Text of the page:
Now…it could be that it is just two cups of coffee in rapid order that gets me feeling excited…but I’d like to believe that inspiration was the culprit and not just the caffeine.

One of the things that I loved about the visual arts when I was still a member of the “Order”…back when I was still doing some artwork…was that it seemed like every time I worked through a piece, it felt as if I could lose myself in it.  I’d work and work…and then look up, hands covered in paint and graphite, and realize that hours had passed and I had something to show for it that I could be satisfied with.

I guess it’s that joy that lets me see when something doesn’t give me the same feeling …so maybe it’s not always a good thing if it leads to comparison.

Inspiration is a gift…it’s not something that comes around everyday.  Maybe it is something to be courted, though…wined and dined and shown the town, with the hopeful expectation of getting that one “good night kiss” that leads to good work…that leads to the joy of a job well done.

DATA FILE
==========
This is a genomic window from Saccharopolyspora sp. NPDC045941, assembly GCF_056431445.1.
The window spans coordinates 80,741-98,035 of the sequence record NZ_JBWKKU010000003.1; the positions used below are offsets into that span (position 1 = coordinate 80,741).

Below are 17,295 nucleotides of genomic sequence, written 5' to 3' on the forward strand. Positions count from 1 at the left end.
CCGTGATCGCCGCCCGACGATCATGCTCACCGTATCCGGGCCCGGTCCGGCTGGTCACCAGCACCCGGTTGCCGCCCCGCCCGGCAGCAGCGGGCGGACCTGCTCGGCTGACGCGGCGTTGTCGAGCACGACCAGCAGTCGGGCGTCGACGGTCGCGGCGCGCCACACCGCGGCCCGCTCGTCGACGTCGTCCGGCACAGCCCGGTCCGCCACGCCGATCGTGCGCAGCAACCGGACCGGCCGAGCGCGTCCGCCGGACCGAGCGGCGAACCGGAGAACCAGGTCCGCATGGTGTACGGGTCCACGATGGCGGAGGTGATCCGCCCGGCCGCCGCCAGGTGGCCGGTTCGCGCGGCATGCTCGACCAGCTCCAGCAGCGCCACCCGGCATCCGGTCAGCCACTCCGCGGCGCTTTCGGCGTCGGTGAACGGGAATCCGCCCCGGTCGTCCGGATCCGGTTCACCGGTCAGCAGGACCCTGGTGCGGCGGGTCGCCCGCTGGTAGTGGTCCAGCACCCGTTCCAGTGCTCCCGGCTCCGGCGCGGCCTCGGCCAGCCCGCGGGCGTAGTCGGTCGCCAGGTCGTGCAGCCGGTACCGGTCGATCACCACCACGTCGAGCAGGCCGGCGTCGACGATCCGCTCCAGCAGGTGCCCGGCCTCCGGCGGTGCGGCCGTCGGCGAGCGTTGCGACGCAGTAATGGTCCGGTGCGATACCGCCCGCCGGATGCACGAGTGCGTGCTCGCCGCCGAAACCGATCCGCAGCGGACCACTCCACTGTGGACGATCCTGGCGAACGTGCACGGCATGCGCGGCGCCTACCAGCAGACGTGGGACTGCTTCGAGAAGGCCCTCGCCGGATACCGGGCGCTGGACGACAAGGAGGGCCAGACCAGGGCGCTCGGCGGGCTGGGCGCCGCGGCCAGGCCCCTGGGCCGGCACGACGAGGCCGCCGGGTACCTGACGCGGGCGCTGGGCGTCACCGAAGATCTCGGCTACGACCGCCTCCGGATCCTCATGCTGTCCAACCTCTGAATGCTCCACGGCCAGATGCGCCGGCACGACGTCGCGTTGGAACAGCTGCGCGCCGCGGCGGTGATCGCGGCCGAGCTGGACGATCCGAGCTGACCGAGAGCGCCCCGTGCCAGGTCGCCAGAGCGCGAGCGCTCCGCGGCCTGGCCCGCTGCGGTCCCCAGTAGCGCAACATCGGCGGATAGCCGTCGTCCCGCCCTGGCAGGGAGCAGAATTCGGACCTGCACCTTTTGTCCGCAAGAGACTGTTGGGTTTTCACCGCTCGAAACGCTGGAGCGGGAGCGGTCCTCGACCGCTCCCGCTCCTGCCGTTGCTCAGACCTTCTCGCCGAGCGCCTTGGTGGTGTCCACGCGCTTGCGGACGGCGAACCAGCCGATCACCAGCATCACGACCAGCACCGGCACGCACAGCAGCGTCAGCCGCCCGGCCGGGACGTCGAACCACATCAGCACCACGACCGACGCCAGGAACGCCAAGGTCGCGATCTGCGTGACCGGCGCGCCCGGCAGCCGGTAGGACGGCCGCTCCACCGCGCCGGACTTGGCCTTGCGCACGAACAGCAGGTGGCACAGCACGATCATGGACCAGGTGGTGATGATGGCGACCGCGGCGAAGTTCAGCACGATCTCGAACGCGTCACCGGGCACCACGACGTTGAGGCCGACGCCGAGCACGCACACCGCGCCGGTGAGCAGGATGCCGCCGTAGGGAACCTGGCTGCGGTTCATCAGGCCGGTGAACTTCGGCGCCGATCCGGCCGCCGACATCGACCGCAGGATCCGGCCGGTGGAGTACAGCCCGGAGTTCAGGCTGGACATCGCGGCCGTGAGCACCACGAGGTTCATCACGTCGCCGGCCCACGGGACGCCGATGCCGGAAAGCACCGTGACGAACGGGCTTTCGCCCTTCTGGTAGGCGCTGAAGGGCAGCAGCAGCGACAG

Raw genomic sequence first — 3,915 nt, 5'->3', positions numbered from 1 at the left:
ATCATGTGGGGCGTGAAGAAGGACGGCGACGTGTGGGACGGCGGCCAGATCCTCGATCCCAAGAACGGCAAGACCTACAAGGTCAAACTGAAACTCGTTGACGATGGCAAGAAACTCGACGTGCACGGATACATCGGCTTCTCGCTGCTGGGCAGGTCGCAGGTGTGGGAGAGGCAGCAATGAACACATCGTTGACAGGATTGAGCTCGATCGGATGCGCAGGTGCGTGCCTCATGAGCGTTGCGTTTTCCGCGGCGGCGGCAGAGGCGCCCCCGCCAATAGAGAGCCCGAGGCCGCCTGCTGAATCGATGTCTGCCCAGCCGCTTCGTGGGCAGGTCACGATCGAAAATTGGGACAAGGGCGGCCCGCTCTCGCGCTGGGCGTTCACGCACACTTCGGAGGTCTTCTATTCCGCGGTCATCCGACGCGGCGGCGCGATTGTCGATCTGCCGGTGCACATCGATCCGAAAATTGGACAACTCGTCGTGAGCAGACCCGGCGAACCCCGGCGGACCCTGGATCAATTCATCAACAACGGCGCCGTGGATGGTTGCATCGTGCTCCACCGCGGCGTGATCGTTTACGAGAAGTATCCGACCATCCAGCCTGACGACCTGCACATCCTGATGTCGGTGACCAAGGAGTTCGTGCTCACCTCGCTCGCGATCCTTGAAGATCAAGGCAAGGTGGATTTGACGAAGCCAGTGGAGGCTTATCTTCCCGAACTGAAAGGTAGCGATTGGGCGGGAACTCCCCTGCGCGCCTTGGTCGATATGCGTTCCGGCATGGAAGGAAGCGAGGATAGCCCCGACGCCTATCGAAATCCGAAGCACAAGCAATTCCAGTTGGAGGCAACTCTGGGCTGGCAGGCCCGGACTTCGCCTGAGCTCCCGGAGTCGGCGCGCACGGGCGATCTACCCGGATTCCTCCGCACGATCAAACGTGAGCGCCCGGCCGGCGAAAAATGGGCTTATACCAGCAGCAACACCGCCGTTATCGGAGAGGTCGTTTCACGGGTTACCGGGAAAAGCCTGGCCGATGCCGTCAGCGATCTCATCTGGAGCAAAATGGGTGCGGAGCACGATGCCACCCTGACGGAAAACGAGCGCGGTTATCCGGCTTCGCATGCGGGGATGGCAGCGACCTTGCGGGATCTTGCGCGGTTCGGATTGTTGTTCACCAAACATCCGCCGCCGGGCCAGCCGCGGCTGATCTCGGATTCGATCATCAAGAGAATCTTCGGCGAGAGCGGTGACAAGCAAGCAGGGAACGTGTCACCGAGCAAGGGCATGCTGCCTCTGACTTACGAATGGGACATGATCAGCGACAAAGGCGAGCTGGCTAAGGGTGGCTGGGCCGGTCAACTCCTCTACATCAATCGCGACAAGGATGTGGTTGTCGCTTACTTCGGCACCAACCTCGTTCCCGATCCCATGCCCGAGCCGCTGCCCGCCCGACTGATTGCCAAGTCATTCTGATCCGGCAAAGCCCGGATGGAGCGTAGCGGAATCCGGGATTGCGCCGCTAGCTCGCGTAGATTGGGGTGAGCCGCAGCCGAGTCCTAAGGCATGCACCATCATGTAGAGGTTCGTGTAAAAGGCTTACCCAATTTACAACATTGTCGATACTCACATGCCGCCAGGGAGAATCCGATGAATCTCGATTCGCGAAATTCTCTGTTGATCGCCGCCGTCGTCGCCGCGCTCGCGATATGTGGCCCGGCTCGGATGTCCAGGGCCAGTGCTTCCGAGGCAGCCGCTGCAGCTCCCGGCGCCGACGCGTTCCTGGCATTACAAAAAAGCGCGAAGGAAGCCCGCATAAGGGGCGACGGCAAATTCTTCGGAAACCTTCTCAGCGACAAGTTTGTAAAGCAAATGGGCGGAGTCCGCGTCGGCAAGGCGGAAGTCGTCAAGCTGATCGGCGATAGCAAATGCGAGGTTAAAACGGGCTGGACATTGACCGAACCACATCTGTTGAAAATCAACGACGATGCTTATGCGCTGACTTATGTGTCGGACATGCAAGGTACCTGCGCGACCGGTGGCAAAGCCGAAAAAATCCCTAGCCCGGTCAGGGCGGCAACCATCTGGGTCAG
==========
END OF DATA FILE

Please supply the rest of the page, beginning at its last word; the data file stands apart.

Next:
Not every one of us recognizes that feeling…I say recognizes because I don’t believe that inspiration is some elitist monopoly.  We are all creative.  Each one of us has the chance to find something to express the gift of inspiration through…whether it’s the Sistine Chapel or baking a pie is up to us.

Like some people refuse the existence of God because it’s not something they can work their head around…some people can’t see the gifts around them.  Because people can’t see or refuse to recognize that gift doesn’t mean that it isn’t there…it’s just waiting on the bus…thinking, “I wonder why he doesn’t call anymore?”

Court the gift of inspiration…and be ready when you open the door to take its hand and run with it.